Bryan Ferry has recreated Roxy Music's hits as languid instrumentals for a replica 1920s jazz band – but this is more than a tourist-trip to Gatsby-land. Ferry the jazz fan and his pianist Colin Good have mixed the soulful glide of the 1927 Duke Ellington Cotton Club band, the sinister purr of 1940s film noir and those Roxy qualities that went beyond Ferry's dinner-jackets – including their adventurous song structures, which give this vintage sound a very different melodic and harmonic spin. UK reeds virtuoso Alan Barnes and trumpeter Enrico Tomasso shine in an elegant lineup that reworks Avalon's crooning vocals and wah-wah guitars as gracefully wheeling clarinet sounds against brass whoops, turns the pounding of Love Is the Drug into louche brass polyphonies, and preserves Do the Strand as an invitation to dance – but to some eerie mutation of the Charleston. Ferry devotees will love it, and so might plenty of others.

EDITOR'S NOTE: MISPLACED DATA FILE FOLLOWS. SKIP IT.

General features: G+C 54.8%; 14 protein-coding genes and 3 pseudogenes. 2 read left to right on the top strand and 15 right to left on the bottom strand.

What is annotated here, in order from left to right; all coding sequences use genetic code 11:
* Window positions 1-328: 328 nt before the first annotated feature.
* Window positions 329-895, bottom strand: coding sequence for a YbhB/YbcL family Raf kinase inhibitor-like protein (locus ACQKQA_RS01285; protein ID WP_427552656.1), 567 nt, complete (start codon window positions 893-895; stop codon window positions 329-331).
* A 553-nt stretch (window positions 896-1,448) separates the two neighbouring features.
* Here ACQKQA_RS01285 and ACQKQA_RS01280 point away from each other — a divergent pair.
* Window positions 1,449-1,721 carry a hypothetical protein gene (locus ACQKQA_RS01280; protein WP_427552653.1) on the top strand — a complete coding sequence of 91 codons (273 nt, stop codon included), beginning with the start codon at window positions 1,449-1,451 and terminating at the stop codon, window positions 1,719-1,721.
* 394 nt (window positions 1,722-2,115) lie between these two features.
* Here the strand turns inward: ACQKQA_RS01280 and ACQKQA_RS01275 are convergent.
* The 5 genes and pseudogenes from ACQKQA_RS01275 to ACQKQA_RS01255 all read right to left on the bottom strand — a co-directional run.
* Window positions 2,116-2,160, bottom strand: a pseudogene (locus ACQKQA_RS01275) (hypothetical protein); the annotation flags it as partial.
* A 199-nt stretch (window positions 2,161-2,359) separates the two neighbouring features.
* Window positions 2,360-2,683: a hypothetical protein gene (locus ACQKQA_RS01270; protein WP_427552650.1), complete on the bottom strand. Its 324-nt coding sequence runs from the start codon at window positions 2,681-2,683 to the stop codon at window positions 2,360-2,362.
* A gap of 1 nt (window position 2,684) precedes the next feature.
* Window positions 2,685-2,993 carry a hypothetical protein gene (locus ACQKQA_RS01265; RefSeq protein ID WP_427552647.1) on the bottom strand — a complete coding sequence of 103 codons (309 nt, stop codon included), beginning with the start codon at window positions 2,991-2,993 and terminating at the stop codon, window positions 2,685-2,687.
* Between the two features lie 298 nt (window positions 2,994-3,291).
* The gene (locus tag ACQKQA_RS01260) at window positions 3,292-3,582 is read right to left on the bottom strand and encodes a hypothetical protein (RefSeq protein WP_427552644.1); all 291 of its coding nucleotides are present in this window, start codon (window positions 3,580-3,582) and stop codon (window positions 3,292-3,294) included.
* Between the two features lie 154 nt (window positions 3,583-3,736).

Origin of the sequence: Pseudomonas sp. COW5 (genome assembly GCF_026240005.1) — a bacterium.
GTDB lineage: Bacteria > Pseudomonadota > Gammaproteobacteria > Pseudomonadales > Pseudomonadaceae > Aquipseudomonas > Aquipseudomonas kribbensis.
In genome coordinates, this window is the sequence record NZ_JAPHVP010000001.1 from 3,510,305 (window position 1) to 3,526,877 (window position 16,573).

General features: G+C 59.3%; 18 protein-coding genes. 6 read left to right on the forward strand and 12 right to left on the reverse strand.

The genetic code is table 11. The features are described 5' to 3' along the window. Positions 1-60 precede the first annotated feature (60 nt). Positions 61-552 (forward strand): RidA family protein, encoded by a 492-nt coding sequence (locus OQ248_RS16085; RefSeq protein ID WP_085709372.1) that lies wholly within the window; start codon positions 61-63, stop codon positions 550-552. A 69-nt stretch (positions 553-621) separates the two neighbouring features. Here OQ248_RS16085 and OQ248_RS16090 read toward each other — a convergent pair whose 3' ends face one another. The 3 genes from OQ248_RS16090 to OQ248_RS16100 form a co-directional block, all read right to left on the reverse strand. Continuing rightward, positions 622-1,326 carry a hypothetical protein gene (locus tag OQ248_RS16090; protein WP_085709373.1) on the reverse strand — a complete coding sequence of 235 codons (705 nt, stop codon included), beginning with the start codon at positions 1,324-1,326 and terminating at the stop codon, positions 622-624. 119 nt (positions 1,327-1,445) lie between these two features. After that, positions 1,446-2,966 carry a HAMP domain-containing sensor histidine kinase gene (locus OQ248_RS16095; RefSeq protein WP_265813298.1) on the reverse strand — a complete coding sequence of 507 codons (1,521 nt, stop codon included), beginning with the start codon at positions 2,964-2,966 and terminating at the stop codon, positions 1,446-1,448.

The Bryan Ferry Orchestra: The Jazz Age – review
John Fordham is the Guardian's main jazz critic. He has written several books on the subject, reported on it for publications including Time Out, Sounds, Wire and Word, and contributed to documentaries for radio and TV. He is a former editor of Time Out, City Limits and Jazz UK, and regularly contributes to BBC Radio 3's Jazz on 3